How to Break Down a Whole Chicken (With Step-by-Step Illustrations)
Be your own butcher with these step-by-step instructions.
Breaking down a chicken is a skill all home cooks should master. In addition to being a useful culinary technique you’ll keep in your back pocket forever, learning how to cut up a whole chicken will be a major blessing on your wallet. For around the same price as a couple of pre-cut boneless breasts, you’re also getting thighs, drumsticks, wings, and a back.
Using a plastic cutting board with a moat—called a channel—around the edges will help catch liquids, and you'll need a great chef's knife for the job, too. Follow these simple instructions to break down birds like a pro.
Secure a cutting board to the counter by placing a damp paper towel underneath it. Grab a sharp, sturdy chef's knife: it's best for cutting through skin and bones.
Wiggle the blade of your knife between the wing and breast until you find the joint. Slice all the way through the skin and meat and cut through the joint.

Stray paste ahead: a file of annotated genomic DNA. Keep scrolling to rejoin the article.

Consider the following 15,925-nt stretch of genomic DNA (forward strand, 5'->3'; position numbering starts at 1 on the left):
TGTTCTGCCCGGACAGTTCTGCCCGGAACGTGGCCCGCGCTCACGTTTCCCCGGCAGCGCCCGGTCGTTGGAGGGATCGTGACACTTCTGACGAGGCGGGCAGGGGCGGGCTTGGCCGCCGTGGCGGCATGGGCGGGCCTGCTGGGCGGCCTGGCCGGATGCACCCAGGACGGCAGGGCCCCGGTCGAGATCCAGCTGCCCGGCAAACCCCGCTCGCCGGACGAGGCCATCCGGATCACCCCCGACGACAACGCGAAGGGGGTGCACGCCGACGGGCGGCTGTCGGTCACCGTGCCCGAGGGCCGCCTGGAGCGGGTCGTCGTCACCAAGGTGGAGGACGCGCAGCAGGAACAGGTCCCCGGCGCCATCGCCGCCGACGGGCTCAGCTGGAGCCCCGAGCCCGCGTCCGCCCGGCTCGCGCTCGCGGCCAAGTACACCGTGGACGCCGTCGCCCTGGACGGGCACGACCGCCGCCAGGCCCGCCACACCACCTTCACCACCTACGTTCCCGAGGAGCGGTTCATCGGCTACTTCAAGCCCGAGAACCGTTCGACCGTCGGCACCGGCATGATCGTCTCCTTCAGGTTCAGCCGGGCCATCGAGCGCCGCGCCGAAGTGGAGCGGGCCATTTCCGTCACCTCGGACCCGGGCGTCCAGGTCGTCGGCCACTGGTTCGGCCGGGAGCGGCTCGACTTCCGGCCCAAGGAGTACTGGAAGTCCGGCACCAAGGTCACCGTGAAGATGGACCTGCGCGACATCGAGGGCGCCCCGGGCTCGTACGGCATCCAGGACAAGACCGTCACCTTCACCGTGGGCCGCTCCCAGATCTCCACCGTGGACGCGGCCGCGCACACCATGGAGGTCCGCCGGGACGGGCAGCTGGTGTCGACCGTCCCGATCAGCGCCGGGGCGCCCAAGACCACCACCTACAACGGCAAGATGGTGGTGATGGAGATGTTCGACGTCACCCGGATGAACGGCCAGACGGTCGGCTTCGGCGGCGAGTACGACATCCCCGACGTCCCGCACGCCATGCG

Tug the leg outward and make a shallow cut through the skin between leg and body. Bend the leg outward to expose thigh joint. Cut through joint to separate thigh and drumstick from body.
Find the “V” where the drumstick and thigh meet. With the skin side down, you’ll see a line of white fat running along the joint. Cut through the joint. Repeat with the other leg.
Stand the body of the chicken upright on your board. Cut along both sides of the backbone, through the ribs, to separate the breast from the back. (Reserve backbone for chicken stock.)
Place breast skin side down. Place the heel of your nondominant hand on the tip end of your knife and cut through the breastbone.